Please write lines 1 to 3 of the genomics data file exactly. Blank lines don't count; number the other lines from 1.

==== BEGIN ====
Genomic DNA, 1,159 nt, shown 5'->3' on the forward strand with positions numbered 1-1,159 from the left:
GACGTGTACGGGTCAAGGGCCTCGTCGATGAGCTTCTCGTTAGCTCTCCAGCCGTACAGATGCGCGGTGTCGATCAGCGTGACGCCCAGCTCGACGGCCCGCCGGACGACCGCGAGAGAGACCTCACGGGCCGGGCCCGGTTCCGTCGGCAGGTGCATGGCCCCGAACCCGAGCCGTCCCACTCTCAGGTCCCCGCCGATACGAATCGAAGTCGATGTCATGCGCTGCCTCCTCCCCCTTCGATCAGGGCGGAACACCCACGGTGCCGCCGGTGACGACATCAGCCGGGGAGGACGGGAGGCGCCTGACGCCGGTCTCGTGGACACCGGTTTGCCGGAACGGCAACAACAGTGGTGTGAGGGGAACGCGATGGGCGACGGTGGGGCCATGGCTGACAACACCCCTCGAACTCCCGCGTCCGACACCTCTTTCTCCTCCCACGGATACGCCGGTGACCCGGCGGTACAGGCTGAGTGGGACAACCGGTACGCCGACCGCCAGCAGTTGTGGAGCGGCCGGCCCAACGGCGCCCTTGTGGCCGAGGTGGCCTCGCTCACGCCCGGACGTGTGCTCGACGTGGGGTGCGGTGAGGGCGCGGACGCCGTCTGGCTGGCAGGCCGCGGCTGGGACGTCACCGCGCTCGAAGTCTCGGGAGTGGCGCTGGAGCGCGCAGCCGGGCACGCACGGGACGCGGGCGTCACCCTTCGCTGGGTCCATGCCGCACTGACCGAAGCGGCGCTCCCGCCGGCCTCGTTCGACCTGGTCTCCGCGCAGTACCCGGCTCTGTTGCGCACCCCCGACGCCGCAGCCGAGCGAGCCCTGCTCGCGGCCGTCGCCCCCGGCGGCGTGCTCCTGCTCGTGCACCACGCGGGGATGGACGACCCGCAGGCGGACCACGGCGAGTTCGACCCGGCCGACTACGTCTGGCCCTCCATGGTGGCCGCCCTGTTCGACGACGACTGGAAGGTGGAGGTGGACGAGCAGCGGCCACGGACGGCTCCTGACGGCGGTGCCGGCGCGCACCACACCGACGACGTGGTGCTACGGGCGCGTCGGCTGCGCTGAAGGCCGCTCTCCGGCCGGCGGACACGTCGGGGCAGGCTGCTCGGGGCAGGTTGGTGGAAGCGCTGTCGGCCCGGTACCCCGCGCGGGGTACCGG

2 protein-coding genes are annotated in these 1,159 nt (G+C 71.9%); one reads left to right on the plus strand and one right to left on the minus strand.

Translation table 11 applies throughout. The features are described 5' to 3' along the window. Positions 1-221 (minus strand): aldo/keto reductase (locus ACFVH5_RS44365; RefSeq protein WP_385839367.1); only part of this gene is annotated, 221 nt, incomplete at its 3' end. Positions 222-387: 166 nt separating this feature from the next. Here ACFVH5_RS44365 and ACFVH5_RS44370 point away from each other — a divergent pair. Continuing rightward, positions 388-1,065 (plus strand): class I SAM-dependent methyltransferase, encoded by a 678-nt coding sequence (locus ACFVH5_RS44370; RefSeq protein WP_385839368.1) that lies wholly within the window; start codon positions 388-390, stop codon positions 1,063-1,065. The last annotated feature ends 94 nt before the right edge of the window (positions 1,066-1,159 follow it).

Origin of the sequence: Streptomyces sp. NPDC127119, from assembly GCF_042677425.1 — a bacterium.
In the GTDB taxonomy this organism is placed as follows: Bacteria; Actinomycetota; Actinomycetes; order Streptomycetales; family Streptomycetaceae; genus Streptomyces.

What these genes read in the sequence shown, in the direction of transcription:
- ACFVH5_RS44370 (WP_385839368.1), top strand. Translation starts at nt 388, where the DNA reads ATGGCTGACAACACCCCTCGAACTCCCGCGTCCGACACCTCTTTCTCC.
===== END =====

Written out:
Genomic DNA, 1,159 nt, shown 5'->3' on the forward strand with positions numbered 1-1,159 from the left:
GACGTGTACGGGTCAAGGGCCTCGTCGATGAGCTTCTCGTTAGCTCTCCAGCCGTACAGATGCGCGGTGTCGATCAGCGTGACGCCCAGCTCGACGGCCCGCCGGACGACCGCGAGAGAGACCTCACGGGCCGGGCCCGGTTCCGTCGGCAGGTGCATGGCCCCGAACCCGAGCCGTCCCACTCTCAGGTCCCCGCCGATACGAATCGAAGTCGATGTCATGCGCTGCCTCCTCCCCCTTCGATCAGGGCGGAACACCCACGGTGCCGCCGGTGACGACATCAGCCGGGGAGGACGGGAGGCGCCTGACGCCGGTCTCGTGGACACCGGTTTGCCGGAACGGCAACAACAGTGGTGTGAGGGGAACGCGATGGGCGACGGTGGGGCCATGGCTGACAACACCCCTCGAACTCCCGCGTCCGACACCTCTTTCTCCTCCCACGGATACGCCGGTGACCCGGCGGTACAGGCTGAGTGGGACAACCGGTACGCCGACCGCCAGCAGTTGTGGAGCGGCCGGCCCAACGGCGCCCTTGTGGCCGAGGTGGCCTCGCTCACGCCCGGACGTGTGCTCGACGTGGGGTGCGGTGAGGGCGCGGACGCCGTCTGGCTGGCAGGCCGCGGCTGGGACGTCACCGCGCTCGAAGTCTCGGGAGTGGCGCTGGAGCGCGCAGCCGGGCACGCACGGGACGCGGGCGTCACCCTTCGCTGGGTCCATGCCGCACTGACCGAAGCGGCGCTCCCGCCGGCCTCGTTCGACCTGGTCTCCGCGCAGTACCCGGCTCTGTTGCGCACCCCCGACGCCGCAGCCGAGCGAGCCCTGCTCGCGGCCGTCGCCCCCGGCGGCGTGCTCCTGCTCGTGCACCACGCGGGGATGGACGACCCGCAGGCGGACCACGGCGAGTTCGACCCGGCCGACTACGTCTGGCCCTCCATGGTGGCCGCCCTGTTCGACGACGACTGGAAGGTGGAGGTGGACGAGCAGCGGCCACGGACGGCTCCTGACGGCGGTGCCGGCGCGCACCACACCGACGACGTGGTGCTACGGGCGCGTCGGCTGCGCTGAAGGCCGCTCTCCGGCCGGCGGACACGTCGGGGCAGGCTGCTCGGGGCAGGTTGGTGGAAGCGCTGTCGGCCCGGTACCCCGCGCGGGGTACCGG

2 protein-coding genes are annotated in these 1,159 nt (G+C 71.9%); one reads left to right on the plus strand and one right to left on the minus strand.